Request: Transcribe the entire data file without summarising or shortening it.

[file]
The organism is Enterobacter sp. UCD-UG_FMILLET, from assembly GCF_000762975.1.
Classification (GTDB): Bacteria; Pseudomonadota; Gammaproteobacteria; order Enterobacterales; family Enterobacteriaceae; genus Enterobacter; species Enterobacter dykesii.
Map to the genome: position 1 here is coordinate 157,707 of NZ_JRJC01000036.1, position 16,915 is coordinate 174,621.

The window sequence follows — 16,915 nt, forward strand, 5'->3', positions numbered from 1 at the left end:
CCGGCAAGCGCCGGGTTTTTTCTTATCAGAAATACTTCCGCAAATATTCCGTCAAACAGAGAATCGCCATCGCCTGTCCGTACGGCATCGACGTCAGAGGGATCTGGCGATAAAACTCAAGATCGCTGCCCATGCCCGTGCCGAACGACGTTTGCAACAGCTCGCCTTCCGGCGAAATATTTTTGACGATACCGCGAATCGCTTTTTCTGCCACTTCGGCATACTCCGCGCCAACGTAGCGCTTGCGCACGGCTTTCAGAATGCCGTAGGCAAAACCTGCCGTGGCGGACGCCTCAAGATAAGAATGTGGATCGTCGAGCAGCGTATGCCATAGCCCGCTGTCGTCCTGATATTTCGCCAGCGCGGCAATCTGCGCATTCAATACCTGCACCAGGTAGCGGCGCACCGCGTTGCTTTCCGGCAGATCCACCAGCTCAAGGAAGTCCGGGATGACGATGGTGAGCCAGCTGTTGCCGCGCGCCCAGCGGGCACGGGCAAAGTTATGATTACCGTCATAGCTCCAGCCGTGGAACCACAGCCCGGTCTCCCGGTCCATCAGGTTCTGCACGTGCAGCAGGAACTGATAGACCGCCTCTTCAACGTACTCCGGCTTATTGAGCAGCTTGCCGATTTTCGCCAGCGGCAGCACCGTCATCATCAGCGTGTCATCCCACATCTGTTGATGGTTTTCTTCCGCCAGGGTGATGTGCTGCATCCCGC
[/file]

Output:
The organism is Enterobacter sp. UCD-UG_FMILLET, from assembly GCF_000762975.1.
Classification (GTDB): Bacteria; Pseudomonadota; Gammaproteobacteria; order Enterobacterales; family Enterobacteriaceae; genus Enterobacter; species Enterobacter dykesii.
Map to the genome: position 1 here is coordinate 157,707 of NZ_JRJC01000036.1, position 16,915 is coordinate 174,621.

The window sequence follows — 16,915 nt, forward strand, 5'->3', positions numbered from 1 at the left end:
CCGGCAAGCGCCGGGTTTTTTCTTATCAGAAATACTTCCGCAAATATTCCGTCAAACAGAGAATCGCCATCGCCTGTCCGTACGGCATCGACGTCAGAGGGATCTGGCGATAAAACTCAAGATCGCTGCCCATGCCCGTGCCGAACGACGTTTGCAACAGCTCGCCTTCCGGCGAAATATTTTTGACGATACCGCGAATCGCTTTTTCTGCCACTTCGGCATACTCCGCGCCAACGTAGCGCTTGCGCACGGCTTTCAGAATGCCGTAGGCAAAACCTGCCGTGGCGGACGCCTCAAGATAAGAATGTGGATCGTCGAGCAGCGTATGCCATAGCCCGCTGTCGTCCTGATATTTCGCCAGCGCGGCAATCTGCGCATTCAATACCTGCACCAGGTAGCGGCGCACCGCGTTGCTTTCCGGCAGATCCACCAGCTCAAGGAAGTCCGGGATGACGATGGTGAGCCAGCTGTTGCCGCGCGCCCAGCGGGCACGGGCAAAGTTATGATTACCGTCATAGCTCCAGCCGTGGAACCACAGCCCGGTCTCCCGGTCCATCAGGTTCTGCACGTGCAGCAGGAACTGATAGACCGCCTCTTCAACGTACTCCGGCTTATTGAGCAGCTTGCCGATTTTCGCCAGCGGCAGCACCGTCATCATCAGCGTGTCATCCCACATCTGTTGATGGTTTTCTTCCGCCAGGGTGATGTGCTGCATCCCGC